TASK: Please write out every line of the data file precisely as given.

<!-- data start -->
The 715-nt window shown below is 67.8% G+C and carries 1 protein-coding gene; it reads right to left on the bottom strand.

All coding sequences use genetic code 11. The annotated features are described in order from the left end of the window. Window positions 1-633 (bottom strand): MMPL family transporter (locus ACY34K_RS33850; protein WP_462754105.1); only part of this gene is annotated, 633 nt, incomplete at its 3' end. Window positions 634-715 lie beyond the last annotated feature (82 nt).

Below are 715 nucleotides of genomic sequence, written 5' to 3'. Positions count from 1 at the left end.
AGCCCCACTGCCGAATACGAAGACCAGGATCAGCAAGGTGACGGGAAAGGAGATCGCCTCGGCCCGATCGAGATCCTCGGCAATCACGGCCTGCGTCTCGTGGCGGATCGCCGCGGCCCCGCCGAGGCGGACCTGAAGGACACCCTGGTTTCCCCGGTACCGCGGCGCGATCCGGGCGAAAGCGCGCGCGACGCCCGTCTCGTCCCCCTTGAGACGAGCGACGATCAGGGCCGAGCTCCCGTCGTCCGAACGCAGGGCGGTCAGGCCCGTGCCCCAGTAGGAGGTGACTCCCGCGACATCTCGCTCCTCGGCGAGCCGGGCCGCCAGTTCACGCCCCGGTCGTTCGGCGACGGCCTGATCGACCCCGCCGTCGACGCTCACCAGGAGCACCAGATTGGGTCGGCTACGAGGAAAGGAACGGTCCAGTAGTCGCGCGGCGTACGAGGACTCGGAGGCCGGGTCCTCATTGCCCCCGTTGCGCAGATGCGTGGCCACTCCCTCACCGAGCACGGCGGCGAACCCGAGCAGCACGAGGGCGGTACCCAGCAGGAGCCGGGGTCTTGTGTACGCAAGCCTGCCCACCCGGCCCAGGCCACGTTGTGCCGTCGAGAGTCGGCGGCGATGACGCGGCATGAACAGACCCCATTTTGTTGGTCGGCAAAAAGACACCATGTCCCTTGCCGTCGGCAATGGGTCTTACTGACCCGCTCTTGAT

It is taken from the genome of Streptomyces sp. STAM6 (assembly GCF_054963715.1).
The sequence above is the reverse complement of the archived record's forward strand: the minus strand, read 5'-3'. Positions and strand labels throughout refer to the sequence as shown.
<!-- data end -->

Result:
The 715-nt window shown below is 67.8% G+C and carries 1 protein-coding gene; it reads right to left on the bottom strand.

All coding sequences use genetic code 11. The annotated features are described in order from the left end of the window. Window positions 1-633 (bottom strand): MMPL family transporter (locus ACY34K_RS33850; protein WP_462754105.1); only part of this gene is annotated, 633 nt, incomplete at its 3' end. Window positions 634-715 lie beyond the last annotated feature (82 nt).

Below are 715 nucleotides of genomic sequence, written 5' to 3'. Positions count from 1 at the left end.
AGCCCCACTGCCGAATACGAAGACCAGGATCAGCAAGGTGACGGGAAAGGAGATCGCCTCGGCCCGATCGAGATCCTCGGCAATCACGGCCTGCGTCTCGTGGCGGATCGCCGCGGCCCCGCCGAGGCGGACCTGAAGGACACCCTGGTTTCCCCGGTACCGCGGCGCGATCCGGGCGAAAGCGCGCGCGACGCCCGTCTCGTCCCCCTTGAGACGAGCGACGATCAGGGCCGAGCTCCCGTCGTCCGAACGCAGGGCGGTCAGGCCCGTGCCCCAGTAGGAGGTGACTCCCGCGACATCTCGCTCCTCGGCGAGCCGGGCCGCCAGTTCACGCCCCGGTCGTTCGGCGACGGCCTGATCGACCCCGCCGTCGACGCTCACCAGGAGCACCAGATTGGGTCGGCTACGAGGAAAGGAACGGTCCAGTAGTCGCGCGGCGTACGAGGACTCGGAGGCCGGGTCCTCATTGCCCCCGTTGCGCAGATGCGTGGCCACTCCCTCACCGAGCACGGCGGCGAACCCGAGCAGCACGAGGGCGGTACCCAGCAGGAGCCGGGGTCTTGTGTACGCAAGCCTGCCCACCCGGCCCAGGCCACGTTGTGCCGTCGAGAGTCGGCGGCGATGACGCGGCATGAACAGACCCCATTTTGTTGGTCGGCAAAAAGACACCATGTCCCTTGCCGTCGGCAATGGGTCTTACTGACCCGCTCTTGAT

It is taken from the genome of Streptomyces sp. STAM6 (assembly GCF_054963715.1).
The sequence above is the reverse complement of the archived record's forward strand: the minus strand, read 5'-3'. Positions and strand labels throughout refer to the sequence as shown.